Hadley Freeman on We’re back to Loaded-style ironic sexism, then. Only without the irony.

Not everyone is enthusiastic about Loaded’s new plans.

Related:

The demise of lads’ mags, the rise of feminism
Loaded relaunches with ‘zero-nipple’ policy – and unveils Julie Burchill as a columnist

Loaded relaunches with ‘zero-nipple’ policy – and unveils Julie Burchill as a columnist

Kat Banyard, a spokesperson for the Lose the Lads’ Mags campaign, said: “Since Lose the Lads’ Mags was launched by UK Feminista and Object, Nuts and Front have folded, Zoo’s sales have plummeted by a third, Stuff has dropped sexist covers and Loaded has announced it is ditching sexually objectifying content.

“This hugely significant sea-change in the magazine sector didn’t ‘just happen’. It was the thousands of people that stood up and demanded action who forced the hand of lads’ mag editors.”

She added: “For years the publishers of lads’ mags have peddled sexist, dehumanising images of women in order to turn a profit – but it is women and girls who have paid the price.

“Magazines like Loaded, Front, Nuts and Zoo have fueled attitudes that underpin violence against women – and that violence is at crisis levels. The changes we are seeing were hard fought for and long overdue.”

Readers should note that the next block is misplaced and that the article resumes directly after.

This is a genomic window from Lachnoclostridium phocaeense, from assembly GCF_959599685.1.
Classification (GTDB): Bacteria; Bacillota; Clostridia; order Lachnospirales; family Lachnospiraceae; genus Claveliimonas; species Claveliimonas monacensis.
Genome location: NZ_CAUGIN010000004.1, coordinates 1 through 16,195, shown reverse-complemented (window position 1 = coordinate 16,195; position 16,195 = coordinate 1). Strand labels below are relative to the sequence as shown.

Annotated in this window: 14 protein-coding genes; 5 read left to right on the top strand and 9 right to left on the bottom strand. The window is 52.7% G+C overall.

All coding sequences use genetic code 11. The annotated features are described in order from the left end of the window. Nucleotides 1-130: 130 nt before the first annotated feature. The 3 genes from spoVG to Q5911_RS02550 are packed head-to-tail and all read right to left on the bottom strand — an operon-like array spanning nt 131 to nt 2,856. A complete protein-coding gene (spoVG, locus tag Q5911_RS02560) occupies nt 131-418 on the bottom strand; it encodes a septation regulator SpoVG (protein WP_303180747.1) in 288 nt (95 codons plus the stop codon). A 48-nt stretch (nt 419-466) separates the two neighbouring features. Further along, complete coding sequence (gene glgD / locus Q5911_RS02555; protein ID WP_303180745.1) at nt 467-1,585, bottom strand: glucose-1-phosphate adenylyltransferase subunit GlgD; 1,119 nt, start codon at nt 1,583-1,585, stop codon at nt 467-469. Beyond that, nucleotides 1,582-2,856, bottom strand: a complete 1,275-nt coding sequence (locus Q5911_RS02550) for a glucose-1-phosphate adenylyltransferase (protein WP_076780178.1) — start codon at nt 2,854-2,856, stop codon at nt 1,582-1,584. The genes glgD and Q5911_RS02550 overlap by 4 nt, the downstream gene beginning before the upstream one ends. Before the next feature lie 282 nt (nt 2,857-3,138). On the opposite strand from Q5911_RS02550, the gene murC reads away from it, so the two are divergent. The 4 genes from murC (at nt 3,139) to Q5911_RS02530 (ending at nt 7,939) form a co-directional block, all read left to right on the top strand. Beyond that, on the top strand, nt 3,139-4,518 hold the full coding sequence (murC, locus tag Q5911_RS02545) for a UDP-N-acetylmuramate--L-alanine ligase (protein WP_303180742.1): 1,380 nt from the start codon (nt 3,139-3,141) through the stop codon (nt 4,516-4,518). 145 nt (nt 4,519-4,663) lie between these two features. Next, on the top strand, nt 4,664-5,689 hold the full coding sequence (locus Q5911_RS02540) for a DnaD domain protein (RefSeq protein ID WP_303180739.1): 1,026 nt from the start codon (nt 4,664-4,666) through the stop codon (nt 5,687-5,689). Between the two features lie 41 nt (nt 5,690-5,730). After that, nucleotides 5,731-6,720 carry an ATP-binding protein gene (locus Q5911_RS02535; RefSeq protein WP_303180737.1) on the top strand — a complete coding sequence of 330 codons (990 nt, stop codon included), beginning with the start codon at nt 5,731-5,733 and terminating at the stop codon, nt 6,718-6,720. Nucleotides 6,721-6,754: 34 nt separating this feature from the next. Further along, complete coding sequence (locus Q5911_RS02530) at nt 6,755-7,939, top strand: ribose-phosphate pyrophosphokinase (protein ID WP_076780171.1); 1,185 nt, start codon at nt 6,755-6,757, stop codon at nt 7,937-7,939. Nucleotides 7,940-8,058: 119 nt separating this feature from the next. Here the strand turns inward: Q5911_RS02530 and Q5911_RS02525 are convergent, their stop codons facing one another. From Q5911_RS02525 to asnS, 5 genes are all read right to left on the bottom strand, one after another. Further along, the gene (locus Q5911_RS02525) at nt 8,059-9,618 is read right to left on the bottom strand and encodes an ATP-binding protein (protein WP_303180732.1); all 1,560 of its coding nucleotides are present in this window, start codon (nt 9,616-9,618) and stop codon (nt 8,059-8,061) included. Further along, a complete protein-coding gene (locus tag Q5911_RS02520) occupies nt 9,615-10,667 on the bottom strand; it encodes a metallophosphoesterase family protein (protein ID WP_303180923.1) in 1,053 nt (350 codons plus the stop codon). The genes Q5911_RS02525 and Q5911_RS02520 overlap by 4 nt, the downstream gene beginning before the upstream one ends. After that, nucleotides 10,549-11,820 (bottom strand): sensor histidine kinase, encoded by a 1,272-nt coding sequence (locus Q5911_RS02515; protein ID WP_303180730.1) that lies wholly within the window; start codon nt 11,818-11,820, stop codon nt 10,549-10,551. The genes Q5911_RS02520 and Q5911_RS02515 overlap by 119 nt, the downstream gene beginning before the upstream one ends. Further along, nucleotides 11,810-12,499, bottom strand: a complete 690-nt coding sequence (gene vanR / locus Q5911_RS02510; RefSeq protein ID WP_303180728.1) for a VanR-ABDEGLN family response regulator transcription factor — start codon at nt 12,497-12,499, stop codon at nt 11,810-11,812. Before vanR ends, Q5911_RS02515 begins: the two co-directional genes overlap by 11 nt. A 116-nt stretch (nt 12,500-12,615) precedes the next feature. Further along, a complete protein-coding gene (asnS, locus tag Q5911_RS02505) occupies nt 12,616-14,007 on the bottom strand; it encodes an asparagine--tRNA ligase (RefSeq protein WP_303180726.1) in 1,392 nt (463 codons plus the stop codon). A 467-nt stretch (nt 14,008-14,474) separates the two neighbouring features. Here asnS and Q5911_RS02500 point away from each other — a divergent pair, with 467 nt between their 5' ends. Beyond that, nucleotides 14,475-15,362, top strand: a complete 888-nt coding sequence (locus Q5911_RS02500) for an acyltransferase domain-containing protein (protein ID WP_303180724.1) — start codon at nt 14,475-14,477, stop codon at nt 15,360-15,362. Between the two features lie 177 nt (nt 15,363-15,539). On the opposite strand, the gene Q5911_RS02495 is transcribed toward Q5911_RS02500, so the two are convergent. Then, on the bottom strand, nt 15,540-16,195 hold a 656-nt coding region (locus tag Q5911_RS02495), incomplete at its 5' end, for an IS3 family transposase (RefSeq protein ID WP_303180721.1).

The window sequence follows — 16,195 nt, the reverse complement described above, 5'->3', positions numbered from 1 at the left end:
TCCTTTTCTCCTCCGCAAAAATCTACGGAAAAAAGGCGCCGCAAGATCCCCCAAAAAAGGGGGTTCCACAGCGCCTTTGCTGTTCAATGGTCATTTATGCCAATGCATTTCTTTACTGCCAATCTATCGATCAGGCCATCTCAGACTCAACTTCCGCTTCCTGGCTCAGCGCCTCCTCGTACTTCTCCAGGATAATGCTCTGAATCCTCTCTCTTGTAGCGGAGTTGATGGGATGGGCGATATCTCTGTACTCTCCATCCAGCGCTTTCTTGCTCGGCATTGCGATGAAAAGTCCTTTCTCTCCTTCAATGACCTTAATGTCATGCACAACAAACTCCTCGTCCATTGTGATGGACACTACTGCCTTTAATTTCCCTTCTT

Kay Banyard on Loaded relaunches with ‘zero-nipple’ policy – and unveils Julie Burchill as a columnist.

Class vs. Race how the liberal elite just don’t get it

Black Caribbean pupils are still four times as likely to be permanently excluded from school as White British pupils. There is still a culture of teachers having lower expectations of black children relative to their white or Asian counterparts. At the heart of racism is ignorance and fear, this is what is behind teacher’s expectations of young black people.

A must, must, must read. I’m not surprised that Radio 4′s Today presenters do not understand the implications of race (they are notorious for failing to understand anything that is not related to their white, middle class experience) but the prevalence of this view (and the idea that “we don’t see colour” any more) is more troubling.

As I was listening to Radio 4’s Today programme yesterday, I found myself gritting my teeth in frustration. The subject of black children and their aspirations was being discussed following recent research by Newsnight which shows that 21% of black children feel their skin colour would make it harder to succeed compared with 2% of white children.  Shockingly(!) the white male presenter could not understand the impact of racism, even at such an early age, on young black children’s aspirations.